Adelie Penguin

Pygoscelis adeliae

Adelie penguins are the smallest of the penguins living on the continent of Antarctica. They were named after the wife of a French explorer in the 1830’s. These penguins nest and breed on the rocky, ice-free beaches in large colonies of tens of thousands of birds. They are powerful swimmers and can jump straight out of the water onto the land. They often move on the land by sledding down hills on their bellies. They don’t drink water, but eat snow. Adelie penguins are capable of diving to depths of up to 175m but usually feed within the upper 70m of the water column.

Adelie Penguins arrive at their breeding grounds in October. Their nests consist of stones piled together. Sometimes the competition for breeding sites gets so fierce that mothers will steal stones from neighbors’ nests. After bonding and mating, the female lays two eggs in the nest. In December, the warmest month in Antarctica, the parents take turns incubating the egg; one goes to feed and the other stays to warm the egg. The parent who is incubating does not eat. When parents return with food for the chicks they will run from the chicks making the chicks chase and catch them for the food. Often only one chick will survive. Their chicks grow the fastest of all penguins.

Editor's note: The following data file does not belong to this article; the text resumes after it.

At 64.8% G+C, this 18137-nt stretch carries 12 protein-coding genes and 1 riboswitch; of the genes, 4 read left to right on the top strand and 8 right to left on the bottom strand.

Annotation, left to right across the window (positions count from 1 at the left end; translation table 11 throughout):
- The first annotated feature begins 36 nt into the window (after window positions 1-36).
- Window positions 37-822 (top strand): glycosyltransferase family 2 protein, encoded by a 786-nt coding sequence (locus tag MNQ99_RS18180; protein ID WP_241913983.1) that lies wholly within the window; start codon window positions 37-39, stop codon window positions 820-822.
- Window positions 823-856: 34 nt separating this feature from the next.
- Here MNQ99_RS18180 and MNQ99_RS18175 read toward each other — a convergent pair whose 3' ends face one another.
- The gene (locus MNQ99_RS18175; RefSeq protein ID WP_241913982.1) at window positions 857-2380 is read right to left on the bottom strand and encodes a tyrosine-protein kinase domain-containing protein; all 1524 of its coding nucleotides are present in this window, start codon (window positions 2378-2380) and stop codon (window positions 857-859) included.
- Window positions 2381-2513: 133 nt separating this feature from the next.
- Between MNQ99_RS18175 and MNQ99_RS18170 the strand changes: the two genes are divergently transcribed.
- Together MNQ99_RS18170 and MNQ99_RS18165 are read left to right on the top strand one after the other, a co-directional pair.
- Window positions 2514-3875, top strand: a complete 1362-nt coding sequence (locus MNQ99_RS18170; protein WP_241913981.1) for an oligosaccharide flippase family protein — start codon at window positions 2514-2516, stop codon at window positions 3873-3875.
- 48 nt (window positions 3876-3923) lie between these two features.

The above picture was taken at the San Diego Seaworld, in March, 2004.

Genus Pygoscelis
Family Spheniscidae
Order Sphenisciformes
Class Aves
Subphylum Vertebrata
Phylum Chordata
Kingdom Animalia
Life on Earth